Just recently, I have been talking to friends and family about dating- namely, the differences between dating in person and online. Not exactly sure why the topic came up, but in any case, it got me thinking about my own personal beliefs on real life vs. online dating- two very distinct customs whose contention is more germane than ever in the 21st century. Especially when it comes to finding love online.
Really, I feel that technology has made it at once easier and harder for people to find a romantic partner. What do I mean by this? Well, it’s easier in the sense to find someone to go out with, since there’s so many people registered on dating websites like OkCupid and mobile apps like Tinder. Cliché as it sounds, there are plenty of fish in the sea to choose from. Yet, on the other hand, it’s harder to find someone who you aren’t sure will commit to a long-term relationship (perhaps you aren’t sure about it, too).
This is not to say that online dating or meeting your partner online is guaranteed to fail- not at all. Some relationships in which couples had originally met online do end up working out, even resulting in marriage. But there have been studies showing that breakup rates tend to be higher for online couples than offline ones, in both marital and non-marital relationships (see one study here). And even if couples end up marrying, the next question is whether such marriages are long-lasting, or result in divorce along the way. There hasn’t been a lot of conclusive evidence discussing that, but here’s another article to consider.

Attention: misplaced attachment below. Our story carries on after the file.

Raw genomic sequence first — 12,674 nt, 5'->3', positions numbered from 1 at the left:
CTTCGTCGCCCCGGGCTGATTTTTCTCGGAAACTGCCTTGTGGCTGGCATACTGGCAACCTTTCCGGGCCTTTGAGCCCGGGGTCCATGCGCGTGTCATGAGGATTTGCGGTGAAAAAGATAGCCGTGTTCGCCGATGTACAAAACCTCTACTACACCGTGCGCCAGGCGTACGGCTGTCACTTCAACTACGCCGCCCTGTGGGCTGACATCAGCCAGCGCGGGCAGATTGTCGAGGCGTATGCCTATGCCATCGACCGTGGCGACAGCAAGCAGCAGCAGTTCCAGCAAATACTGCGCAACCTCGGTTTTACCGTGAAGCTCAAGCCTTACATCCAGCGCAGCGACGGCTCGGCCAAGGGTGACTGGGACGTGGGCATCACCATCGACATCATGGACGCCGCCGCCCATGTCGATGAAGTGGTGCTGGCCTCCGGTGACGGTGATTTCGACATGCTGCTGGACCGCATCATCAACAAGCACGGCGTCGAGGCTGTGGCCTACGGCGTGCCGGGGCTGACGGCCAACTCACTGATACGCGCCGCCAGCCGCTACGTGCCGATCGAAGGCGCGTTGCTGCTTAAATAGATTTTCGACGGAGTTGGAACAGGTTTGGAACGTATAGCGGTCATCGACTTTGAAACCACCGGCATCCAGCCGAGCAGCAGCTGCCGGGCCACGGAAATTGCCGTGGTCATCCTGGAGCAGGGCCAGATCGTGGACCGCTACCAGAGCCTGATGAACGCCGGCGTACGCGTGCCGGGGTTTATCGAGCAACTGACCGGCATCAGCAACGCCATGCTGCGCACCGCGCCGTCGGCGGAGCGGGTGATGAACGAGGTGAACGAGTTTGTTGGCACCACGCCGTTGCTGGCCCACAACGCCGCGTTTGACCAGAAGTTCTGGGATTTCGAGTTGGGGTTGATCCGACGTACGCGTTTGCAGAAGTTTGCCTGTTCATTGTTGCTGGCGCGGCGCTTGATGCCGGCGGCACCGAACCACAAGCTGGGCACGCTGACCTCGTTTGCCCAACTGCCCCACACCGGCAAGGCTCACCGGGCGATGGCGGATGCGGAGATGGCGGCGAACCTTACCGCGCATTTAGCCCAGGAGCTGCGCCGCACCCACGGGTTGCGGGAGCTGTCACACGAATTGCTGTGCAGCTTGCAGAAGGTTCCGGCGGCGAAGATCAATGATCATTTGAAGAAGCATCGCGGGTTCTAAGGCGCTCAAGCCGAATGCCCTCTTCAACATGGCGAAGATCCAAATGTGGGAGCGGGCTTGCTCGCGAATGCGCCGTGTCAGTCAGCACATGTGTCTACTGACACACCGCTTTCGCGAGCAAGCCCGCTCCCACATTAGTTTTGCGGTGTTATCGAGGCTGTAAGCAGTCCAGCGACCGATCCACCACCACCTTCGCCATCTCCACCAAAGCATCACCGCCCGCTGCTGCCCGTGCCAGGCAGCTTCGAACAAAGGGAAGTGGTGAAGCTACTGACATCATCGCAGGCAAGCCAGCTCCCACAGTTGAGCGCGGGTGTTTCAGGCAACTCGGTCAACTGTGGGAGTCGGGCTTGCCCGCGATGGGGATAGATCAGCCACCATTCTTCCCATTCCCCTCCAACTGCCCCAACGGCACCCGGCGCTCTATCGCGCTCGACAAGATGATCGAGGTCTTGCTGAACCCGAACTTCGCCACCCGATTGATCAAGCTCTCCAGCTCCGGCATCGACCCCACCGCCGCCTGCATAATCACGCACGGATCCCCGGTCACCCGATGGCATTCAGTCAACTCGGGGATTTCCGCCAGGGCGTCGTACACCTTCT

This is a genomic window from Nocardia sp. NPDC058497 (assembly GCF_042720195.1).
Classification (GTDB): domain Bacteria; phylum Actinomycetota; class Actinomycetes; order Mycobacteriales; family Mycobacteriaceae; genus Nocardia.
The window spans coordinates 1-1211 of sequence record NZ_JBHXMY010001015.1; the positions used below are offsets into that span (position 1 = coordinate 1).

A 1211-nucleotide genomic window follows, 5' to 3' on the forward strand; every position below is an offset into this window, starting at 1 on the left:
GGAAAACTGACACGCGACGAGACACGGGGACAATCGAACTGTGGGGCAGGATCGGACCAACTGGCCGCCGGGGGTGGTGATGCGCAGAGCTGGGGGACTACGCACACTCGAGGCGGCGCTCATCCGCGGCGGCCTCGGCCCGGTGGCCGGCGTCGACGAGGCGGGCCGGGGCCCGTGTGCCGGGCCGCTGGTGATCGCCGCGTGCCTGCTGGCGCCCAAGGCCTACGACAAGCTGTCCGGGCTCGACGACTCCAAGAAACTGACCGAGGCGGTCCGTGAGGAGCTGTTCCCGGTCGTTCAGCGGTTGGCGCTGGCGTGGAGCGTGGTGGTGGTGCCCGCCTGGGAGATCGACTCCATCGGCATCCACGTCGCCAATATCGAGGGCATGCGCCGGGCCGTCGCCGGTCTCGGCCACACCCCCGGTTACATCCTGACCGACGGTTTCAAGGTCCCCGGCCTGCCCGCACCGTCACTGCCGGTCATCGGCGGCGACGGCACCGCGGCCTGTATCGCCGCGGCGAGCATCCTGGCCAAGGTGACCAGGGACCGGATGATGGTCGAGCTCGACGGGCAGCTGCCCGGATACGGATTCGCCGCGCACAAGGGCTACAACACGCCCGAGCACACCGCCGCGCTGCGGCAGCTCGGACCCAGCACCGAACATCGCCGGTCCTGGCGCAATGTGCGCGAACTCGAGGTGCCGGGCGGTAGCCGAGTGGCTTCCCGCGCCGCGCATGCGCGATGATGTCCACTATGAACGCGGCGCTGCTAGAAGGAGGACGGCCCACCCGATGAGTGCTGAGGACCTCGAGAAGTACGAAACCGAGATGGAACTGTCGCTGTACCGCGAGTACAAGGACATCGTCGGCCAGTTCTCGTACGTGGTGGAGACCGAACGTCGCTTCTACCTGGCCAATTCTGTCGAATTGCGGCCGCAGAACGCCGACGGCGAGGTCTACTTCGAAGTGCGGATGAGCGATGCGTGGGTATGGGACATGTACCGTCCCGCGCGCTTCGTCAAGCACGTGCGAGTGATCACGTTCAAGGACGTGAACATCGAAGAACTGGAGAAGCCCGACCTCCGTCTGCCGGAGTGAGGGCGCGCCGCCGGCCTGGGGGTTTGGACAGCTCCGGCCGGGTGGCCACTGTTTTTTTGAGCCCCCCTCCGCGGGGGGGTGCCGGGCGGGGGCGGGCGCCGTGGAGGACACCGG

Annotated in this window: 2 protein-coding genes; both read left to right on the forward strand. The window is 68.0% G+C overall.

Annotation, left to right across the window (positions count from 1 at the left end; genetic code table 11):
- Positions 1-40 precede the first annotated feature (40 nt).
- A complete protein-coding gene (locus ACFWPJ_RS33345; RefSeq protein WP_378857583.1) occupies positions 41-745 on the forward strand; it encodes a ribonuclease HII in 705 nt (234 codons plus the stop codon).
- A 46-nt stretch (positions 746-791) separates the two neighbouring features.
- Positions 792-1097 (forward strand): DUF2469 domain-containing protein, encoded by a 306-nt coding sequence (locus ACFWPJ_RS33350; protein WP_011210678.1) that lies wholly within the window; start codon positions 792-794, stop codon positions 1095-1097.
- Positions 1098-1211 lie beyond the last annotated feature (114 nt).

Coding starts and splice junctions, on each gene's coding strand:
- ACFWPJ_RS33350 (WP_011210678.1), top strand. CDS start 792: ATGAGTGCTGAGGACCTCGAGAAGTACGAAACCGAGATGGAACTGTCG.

Also, before I forget: I know that there’s a difference between online dating (in which couples almost exclusively communicate virtually) and dating people from online (finding people on the Internet and meeting up in person to hang out). For the sake of this post, I will use these phrases interchangeably, not because they are the same (not at all), but rather I don’t want this post to run too long and bore you (I admit, I can’t read anything too long myself). I might write another post distinguishing the two in the future, so stay tuned! Otherwise, keep reading!
In any case, while I am not against online dating or finding love online, I am quite skeptical of it, especially when it comes to committal, long-term relationships. I also want to say that I think hook-ups/flings, are fine, even fun and all, but if one is expecting marriage in the future, then I pause a bit. You could say that I come from the older, “traditional” conception of dating (e.g. meeting someone in person through mutual friends/relatives at some event, going on dates and hitting it of, etc.), and now this new tradition of meeting people on the Internet seems quite…inorganic.
For instance, with a lot of dating websites/apps, you can set up filters to target a specific demographic, even individual, as a potential “date.” You can do something like “I want someone who’s in the 18-24 year-old range, is of Italian descent with blond hair and green eyes who likes pickles and watching Spongebob on Saturday nights.”
See? Very specific, am I right?